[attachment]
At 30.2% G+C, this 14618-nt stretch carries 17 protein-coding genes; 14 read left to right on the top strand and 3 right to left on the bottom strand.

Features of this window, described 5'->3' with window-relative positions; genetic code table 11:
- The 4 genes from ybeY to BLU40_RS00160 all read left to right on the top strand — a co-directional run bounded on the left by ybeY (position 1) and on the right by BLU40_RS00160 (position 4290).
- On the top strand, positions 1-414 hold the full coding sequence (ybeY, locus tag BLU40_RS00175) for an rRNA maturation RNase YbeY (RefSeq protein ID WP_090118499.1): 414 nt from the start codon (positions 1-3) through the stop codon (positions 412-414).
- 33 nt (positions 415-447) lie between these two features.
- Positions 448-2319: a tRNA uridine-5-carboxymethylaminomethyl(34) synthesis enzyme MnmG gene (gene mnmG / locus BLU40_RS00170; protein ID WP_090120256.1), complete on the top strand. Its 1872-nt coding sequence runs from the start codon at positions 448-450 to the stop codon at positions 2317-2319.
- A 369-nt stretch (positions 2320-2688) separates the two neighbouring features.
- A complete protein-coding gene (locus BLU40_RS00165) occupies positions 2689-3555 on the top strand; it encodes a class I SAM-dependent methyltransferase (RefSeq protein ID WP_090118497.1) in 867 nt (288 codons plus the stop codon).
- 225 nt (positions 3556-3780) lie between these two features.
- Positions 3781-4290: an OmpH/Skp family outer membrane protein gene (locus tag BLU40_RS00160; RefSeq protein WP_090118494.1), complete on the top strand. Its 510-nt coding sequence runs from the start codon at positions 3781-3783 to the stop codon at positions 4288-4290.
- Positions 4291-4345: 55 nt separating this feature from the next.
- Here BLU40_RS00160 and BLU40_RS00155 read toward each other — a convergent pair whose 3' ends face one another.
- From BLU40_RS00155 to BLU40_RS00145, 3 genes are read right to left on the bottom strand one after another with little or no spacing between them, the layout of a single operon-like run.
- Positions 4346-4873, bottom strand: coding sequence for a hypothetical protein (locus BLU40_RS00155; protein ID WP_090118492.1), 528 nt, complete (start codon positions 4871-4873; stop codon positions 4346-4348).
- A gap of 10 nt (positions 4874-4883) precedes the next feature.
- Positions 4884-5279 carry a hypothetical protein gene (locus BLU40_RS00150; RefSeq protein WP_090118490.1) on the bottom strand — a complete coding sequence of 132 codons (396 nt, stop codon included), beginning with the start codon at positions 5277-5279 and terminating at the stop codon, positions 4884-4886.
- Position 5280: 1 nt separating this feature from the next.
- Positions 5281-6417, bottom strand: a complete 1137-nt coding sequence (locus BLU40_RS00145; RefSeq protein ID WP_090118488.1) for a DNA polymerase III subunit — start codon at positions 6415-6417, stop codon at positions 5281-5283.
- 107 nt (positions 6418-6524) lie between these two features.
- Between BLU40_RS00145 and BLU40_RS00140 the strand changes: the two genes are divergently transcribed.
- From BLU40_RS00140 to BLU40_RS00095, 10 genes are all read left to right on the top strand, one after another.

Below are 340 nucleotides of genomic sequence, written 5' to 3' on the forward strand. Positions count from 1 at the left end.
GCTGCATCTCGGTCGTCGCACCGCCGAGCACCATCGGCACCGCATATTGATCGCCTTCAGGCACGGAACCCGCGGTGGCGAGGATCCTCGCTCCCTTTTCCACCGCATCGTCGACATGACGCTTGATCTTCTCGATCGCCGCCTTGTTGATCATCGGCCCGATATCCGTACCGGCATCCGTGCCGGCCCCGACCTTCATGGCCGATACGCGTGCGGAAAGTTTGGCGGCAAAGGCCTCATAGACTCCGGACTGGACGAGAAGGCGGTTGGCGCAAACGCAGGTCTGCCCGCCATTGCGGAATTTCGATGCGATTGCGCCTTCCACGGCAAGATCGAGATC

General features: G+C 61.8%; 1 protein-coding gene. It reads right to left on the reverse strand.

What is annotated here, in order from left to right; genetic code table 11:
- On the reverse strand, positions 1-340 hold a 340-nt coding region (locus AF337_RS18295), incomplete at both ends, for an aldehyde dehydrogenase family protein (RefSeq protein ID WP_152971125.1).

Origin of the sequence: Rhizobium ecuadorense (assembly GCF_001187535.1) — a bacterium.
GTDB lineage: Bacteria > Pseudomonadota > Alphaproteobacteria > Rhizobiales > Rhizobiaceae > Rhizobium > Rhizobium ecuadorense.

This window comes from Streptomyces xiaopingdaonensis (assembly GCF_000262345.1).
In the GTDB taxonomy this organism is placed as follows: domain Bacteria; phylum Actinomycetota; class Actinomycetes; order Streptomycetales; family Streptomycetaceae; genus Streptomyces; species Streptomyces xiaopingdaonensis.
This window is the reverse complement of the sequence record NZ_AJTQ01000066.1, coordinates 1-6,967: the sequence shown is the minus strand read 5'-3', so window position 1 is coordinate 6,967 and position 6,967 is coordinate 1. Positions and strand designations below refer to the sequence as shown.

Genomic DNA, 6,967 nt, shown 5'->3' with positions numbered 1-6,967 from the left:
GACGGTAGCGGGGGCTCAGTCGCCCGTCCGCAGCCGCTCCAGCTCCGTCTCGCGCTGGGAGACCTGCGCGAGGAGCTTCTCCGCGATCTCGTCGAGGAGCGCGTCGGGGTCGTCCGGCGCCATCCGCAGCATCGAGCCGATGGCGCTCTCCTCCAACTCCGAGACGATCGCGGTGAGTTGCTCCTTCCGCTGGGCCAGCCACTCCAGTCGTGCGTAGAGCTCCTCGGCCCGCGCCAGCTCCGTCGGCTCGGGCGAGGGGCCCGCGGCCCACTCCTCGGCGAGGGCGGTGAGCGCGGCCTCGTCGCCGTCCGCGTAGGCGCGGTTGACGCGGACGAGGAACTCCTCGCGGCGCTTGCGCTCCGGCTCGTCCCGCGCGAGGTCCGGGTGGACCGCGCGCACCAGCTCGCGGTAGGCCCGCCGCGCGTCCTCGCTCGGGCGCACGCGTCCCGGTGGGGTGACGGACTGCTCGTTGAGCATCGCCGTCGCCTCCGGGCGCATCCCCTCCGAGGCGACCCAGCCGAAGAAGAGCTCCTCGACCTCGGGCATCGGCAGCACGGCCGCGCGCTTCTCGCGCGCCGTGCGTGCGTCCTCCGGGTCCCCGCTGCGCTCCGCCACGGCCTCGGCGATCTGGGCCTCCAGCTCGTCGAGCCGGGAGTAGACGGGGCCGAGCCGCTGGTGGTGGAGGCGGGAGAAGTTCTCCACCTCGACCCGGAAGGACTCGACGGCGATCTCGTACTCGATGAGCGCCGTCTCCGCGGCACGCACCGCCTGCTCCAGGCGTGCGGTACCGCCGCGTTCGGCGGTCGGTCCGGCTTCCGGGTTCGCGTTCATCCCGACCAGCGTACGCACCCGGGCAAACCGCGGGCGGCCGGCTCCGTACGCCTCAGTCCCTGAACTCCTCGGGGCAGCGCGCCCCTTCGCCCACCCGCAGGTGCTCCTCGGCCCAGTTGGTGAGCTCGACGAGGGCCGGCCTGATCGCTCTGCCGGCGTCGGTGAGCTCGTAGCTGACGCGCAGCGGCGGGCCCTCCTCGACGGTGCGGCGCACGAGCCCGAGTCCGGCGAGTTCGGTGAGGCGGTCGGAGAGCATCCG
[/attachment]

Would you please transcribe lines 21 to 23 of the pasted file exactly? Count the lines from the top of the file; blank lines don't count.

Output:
- From BLU40_RS00140 to BLU40_RS00095, 10 genes are all read left to right on the top strand, one after another.

Below are 340 nucleotides of genomic sequence, written 5' to 3' on the forward strand. Positions count from 1 at the left end.
GCTGCATCTCGGTCGTCGCACCGCCGAGCACCATCGGCACCGCATATTGATCGCCTTCAGGCACGGAACCCGCGGTGGCGAGGATCCTCGCTCCCTTTTCCACCGCATCGTCGACATGACGCTTGATCTTCTCGATCGCCGCCTTGTTGATCATCGGCCCGATATCCGTACCGGCATCCGTGCCGGCCCCGACCTTCATGGCCGATACGCGTGCGGAAAGTTTGGCGGCAAAGGCCTCATAGACTCCGGACTGGACGAGAAGGCGGTTGGCGCAAACGCAGGTCTGCCCGCCATTGCGGAATTTCGATGCGATTGCGCCTTCCACGGCAAGATCGAGATC